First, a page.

If you’re looking for a new place and have your eye on a certain neighborhood, this blog post probably isn’t for you. This is for those people out there tirelessly trying to pin down a few cities that are close to your job AND your partner’s job AND maybe some decent schools for you kids. Oh, and maybe near a really great sushi place…if it’s not to much to ask…

It can feel overwhelming to narrow down your apartment hunt, especially when you have a pretty open search radius. Here are some ways to zero in and find the good neighborhoods:

Get the stats

The first thing you should do is make a list of 5-10 cities that are around the area you think you want to live in. Then head to City Data to check the cold, hard facts for each city. This will tell you the basics, like what age range is most common, how many people are renters, and the average income of people who live here. It won’t, however, tell you what living there will really be like. That’s what the next steps are for.

Search school districts

Asking people you trust about the school districts is always going to be your most reliable method for information gathering, but if you’re moving to an area where you don’t know anyone then this website is the next best thing. Parents go here to rate and review schools and you can search by city or zipcode for a quick glimpse of what the education system is like in different areas.

Look at traffic reports

Your quality of life is going to take a nosedive if you’re stuck in the car for an extended amount of time during rush-hour while you head to or from work. If you’re flexible on where you can move, it’s always best to go against the heavy traffic that happens during peak hours. Your blood pressure will thank you.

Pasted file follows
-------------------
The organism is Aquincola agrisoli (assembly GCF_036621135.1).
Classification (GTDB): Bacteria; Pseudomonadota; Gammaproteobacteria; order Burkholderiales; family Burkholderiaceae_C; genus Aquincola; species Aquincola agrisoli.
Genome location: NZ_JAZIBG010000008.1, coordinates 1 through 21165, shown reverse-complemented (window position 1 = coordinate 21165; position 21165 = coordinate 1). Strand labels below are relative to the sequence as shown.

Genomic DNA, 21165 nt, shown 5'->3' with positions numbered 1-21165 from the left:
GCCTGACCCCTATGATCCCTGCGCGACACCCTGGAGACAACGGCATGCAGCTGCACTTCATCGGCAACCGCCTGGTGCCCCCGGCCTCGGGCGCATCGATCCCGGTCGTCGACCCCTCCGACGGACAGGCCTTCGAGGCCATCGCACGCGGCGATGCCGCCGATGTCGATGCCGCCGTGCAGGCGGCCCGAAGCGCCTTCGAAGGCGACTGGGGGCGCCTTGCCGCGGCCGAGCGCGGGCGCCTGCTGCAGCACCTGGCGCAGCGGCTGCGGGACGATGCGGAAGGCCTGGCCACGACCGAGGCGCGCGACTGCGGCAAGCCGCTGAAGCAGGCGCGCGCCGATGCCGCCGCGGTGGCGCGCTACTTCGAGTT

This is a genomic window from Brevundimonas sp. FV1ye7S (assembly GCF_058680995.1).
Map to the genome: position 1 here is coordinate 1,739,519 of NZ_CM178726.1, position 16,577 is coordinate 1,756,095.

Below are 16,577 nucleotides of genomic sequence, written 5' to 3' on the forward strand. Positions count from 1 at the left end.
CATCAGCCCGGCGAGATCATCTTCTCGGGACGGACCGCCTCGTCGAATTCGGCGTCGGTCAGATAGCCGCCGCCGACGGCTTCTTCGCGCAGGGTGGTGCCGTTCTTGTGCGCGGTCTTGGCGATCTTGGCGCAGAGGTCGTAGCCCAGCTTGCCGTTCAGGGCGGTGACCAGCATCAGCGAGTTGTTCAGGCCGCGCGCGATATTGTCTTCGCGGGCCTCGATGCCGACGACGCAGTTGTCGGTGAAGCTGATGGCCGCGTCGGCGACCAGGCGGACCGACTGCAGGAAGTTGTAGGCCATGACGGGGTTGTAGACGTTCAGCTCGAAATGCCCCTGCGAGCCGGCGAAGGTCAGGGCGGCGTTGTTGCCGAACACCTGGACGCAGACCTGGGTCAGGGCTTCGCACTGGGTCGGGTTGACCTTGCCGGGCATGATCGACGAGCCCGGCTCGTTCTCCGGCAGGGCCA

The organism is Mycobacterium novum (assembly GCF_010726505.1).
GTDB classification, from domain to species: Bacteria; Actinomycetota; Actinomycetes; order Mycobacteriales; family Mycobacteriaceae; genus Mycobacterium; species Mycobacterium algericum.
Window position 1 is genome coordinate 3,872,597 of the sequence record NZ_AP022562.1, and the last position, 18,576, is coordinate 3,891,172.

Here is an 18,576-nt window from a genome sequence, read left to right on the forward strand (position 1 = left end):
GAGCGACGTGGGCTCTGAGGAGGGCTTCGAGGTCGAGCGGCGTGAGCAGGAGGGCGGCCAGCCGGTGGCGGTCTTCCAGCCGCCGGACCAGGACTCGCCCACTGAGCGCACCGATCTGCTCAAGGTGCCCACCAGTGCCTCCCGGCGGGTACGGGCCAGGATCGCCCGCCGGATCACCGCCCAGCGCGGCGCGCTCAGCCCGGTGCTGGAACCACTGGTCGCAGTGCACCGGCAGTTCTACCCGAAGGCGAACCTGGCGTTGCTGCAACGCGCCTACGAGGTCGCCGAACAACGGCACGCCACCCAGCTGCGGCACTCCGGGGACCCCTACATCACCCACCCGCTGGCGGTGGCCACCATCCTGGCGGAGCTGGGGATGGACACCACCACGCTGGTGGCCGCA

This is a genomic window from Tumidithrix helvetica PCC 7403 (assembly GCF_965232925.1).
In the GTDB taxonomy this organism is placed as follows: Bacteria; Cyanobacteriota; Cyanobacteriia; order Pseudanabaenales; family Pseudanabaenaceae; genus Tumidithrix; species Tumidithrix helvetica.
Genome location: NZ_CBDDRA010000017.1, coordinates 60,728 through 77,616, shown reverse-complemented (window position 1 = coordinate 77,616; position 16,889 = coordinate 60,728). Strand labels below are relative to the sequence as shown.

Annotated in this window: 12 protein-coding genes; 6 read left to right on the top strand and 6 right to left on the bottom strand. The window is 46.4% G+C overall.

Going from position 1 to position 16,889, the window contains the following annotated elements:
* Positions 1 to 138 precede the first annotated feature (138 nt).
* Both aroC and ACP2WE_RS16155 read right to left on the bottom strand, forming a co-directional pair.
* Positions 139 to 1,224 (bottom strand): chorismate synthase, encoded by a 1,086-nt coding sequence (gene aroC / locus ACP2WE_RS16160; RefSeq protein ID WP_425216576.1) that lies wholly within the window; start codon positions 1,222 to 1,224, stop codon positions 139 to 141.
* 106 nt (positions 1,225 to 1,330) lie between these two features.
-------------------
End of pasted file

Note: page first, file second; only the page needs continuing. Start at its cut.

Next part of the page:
To find out where the traffic is the worst, first determine the major highways around your office and then check the reports on Waze. This site has real-time information about traffic in all directions, and can help you determine which roads are going to provide a stress-free commute.

Find the parks…and then check Yelp

Having parks around is an asset for many people, but they can also tell you a lot about an area. To determine which type of parks are in the neighborhood, look it up on Google Maps and then check Yelp.

Yelp isn’t just for restaurants, a surprising amount of locals will leave reviews for parks nearby to let you know if they’re family-friendly havens or magnets for crime.

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Amanda has worked as a journalist, an SEO copywriter, and a social media specialist. Her aim as a Four Walls contributor is to provide something worth reading and create a community for people who lease and love it. She’s also a real person, not just a mysterious internet writer, who loves silversmithing, podcast-binging, and trying to figure out how to fix her rented apartment’s bad linoleum floor (see, just like you!)